Mahler – Symphony No 4 (Abbado conducts Lucerne Festival Orchestra)

Conducted by the legendary Italian conductor Claudio Abbado, the Lucerne Festival Orchestra performs Gustav Mahler’s Symphony No. 4 in G major. Mezzo-soprano: Magdalena Kožená. Live recording from the Lucerne Festival, August 2009.

Mahler wrote his fourth symphony in 1889-1890, and added a song named “Das himmlische Leben” (English: The Heavenly Life) to the fourth movement in 1892. The song presents a child’s vision of Heaven. In fact, musically, the whole symphony is built around that song. It is prefigured in various ways in the first three movements and sung in its entirety by a solo soprano in the fourth movement. Mahler’s first four symphonies are often referred to as the “Wunderhorn” symphonies because many of their themes originate in earlier songs by Mahler on texts from Des Knaben Wunderhorn (The Youth’s Magic Horn). It is a collection of German folk poems and songs edited by Achim von Arnim and Clemens Brentano, and published in Heidelberg, Baden. T.

Articulated in the poetic description of conditions in heaven, the symphony’s central theme is the presence of death. Mahler composed “Das himmlische Leben” as a free-standing piece in 1892. The title is Mahler’s own: in the Wunderhorn collection the poem is called “Der Himmel hängt voll Geigen” (an idiomatic expression akin to “there’s not a cloud in the sky”). Several years later Mahler considered using the song in the fifth and seventh movement, the finale, of his Third symphony. While motifs from “Das himmlische Leben” are found in the Third symphony, Mahler eventually decided not to include it in that work and, instead, made the song the goal and source of his Fourth Symphony. The Fourth Symphony thus presents a thematic fulfilment of the musical world of the Third, which is part of the larger tetralogy of the first four symphonies, as Mahler described them to Natalie Bauer-Lechner. Early plans in which the Symphony was projected as a six-movement work included another Wunderhorn song, “Das irdische Leben” (“Earthly Life”) as a somber pendant to “Das himmlische Leben,” offering a tableau of childhood starvation in juxtaposition to heavenly abundance, but Mahler later decided on a simpler structure for the score.

The symphony’s premiere took place in Munich in November 1901 with the composer himself conducting.

There are four movements:

  1. Bedächtig, nicht eilen (Moderately, not rushed) (Sonata Form)
  2. In gemächlicher Bewegung, ohne Hast (Leisurely moving, without haste) (Scherzo & Trio)
  3. Ruhevoll, poco adagio (Peacefully, somewhat slowly) (Theme & Variations)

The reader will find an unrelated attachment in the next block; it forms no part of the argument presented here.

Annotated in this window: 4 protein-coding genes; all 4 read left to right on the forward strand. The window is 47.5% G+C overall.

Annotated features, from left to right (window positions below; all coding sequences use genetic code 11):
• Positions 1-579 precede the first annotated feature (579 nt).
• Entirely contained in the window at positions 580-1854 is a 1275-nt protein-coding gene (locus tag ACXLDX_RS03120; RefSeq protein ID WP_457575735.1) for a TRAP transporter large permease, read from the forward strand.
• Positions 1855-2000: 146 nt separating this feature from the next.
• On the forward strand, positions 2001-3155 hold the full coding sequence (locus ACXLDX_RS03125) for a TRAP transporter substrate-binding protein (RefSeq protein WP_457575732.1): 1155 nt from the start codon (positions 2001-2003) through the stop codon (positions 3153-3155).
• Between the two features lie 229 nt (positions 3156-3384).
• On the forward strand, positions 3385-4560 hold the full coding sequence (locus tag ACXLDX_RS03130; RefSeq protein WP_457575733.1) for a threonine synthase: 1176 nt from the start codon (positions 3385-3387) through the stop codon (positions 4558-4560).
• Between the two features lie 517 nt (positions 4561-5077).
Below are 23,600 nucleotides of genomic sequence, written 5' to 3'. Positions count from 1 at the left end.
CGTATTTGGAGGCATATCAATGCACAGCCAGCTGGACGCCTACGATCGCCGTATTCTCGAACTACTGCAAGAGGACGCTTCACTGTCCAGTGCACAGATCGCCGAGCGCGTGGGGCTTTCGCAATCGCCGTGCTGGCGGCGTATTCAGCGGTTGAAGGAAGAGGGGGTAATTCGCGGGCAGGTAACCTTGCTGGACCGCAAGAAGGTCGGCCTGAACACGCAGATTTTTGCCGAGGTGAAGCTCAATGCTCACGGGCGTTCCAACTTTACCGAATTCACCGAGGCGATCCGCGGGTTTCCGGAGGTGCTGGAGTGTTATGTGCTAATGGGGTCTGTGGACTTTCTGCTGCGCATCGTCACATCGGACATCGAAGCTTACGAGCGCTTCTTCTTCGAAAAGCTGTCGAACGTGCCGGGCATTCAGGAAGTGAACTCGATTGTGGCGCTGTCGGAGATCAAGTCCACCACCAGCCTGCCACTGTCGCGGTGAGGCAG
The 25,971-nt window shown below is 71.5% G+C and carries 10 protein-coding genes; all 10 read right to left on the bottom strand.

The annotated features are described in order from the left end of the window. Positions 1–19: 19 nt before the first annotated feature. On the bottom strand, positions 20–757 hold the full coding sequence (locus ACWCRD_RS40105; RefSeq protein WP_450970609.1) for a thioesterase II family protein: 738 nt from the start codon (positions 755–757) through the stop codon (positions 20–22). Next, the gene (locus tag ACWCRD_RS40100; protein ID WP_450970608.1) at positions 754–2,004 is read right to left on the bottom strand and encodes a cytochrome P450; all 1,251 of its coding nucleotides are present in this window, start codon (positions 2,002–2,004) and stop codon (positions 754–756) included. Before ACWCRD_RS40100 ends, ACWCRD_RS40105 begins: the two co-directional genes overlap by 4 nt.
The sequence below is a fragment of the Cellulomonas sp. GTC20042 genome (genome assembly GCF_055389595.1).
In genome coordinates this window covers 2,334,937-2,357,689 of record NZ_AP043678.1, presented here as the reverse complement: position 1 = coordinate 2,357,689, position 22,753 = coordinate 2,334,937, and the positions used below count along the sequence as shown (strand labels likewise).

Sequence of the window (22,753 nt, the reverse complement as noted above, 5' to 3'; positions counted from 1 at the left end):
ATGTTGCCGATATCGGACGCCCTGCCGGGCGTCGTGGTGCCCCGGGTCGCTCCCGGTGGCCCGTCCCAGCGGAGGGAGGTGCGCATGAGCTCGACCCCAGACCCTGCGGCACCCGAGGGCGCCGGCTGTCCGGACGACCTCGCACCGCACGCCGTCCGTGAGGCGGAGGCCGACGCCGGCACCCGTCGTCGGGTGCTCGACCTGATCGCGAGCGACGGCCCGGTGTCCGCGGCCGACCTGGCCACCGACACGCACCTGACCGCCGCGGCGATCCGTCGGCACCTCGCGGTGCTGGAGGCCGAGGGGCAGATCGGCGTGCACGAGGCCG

4. Sehr behaglich (Very comfortably) (Strophic)

Fourth Movement lyrics

Das himmlische Leben (aus Des Knaben Wunderhorn)

Wir genießen die himmlischen Freuden,
D’rum tun wir das Irdische meiden.
Kein weltlich’ Getümmel
Hört man nicht im Himmel!
Lebt alles in sanftester Ruh’.
Wir führen ein englisches Leben,
Sind dennoch ganz lustig daneben;
Wir tanzen und springen,
Wir hüpfen und singen,
Sankt Peter im Himmel sieht zu.

Johannes das Lämmlein auslasset,
Der Metzger Herodes d’rauf passet.
Wir führen ein geduldig’s,
Unschuldig’s, geduldig’s,
Ein liebliches Lämmlein zu Tod.
Sankt Lucas den Ochsen tät schlachten
Ohn’ einig’s Bedenken und Achten.
Der Wein kost’ kein Heller
Im himmlischen Keller;
Die Englein, die backen das Brot.

Gut’ Kräuter von allerhand Arten,
Die wachsen im himmlischen Garten,
Gut’ Spargel, Fisolen
Und was wir nur wollen.
Ganze Schüsseln voll sind uns bereit!
Gut’ Äpfel, gut’ Birn’ und gut’ Trauben;
Die Gärtner, die alles erlauben.
Willst Rehbock, willst Hasen,
Auf offener Straßen
Sie laufen herbei!

Sollt’ ein Fasttag etwa kommen,
Alle Fische gleich mit Freuden angeschwommen!
Dort läuft schon Sankt Peter
Mit Netz und mit Köder
Zum himmlischen Weiher hinein.[note 1]
Sankt Martha die Köchin muß sein.

Kein’ Musik ist ja nicht auf Erden,
Die unsrer verglichen kann werden.
Elftausend Jungfrauen
Zu tanzen sich trauen.
Sankt Ursula selbst dazu lacht.
Kein’ Musik ist ja nicht auf Erden,
Die unsrer verglichen kann werden.
Cäcilia mit ihren Verwandten
Sind treffliche Hofmusikanten!
Die englischen Stimmen
Ermuntern die Sinnen,
Daß alles für Freuden erwacht.

The Heavenly Life (from Des Knaben Wunderhorn)

We enjoy heavenly pleasures
and therefore avoid earthly ones.
No worldly tumult
is to be heard in heaven.
All live in greatest peace.
We lead angelic lives,
yet have a merry time of it besides.
We dance and we spring,
We skip and we sing.
Saint Peter in heaven looks on.

John lets the lambkin out,
and Herod the Butcher lies in wait for it.
We lead a patient,
an innocent, patient,
dear little lamb to its death.
Saint Luke slaughters the ox
without any thought or concern.
Wine doesn’t cost a penny
in the heavenly cellars;
The angels bake the bread.

Good greens of every sort
grow in the heavenly vegetable patch,
good asparagus, string beans,
and whatever we want.
Whole dishfuls are set for us!
Good apples, good pears and good grapes,
and gardeners who allow everything!
If you want roebuck or hare,
on the public streets
they come running right up.

Should a fast day come along,
all the fishes at once come swimming with joy.
There goes Saint Peter running
with his net and his bait
to the heavenly pond.
Saint Martha must be the cook.

There is just no music on earth
that can compare to ours.
Even the eleven thousand virgins
venture to dance,
and Saint Ursula herself has to laugh.
There is just no music on earth
that can compare to ours.
Cecilia and all her relations
make excellent court musicians.
The angelic voices
gladden our senses,
so that all awaken for joy.

Sources

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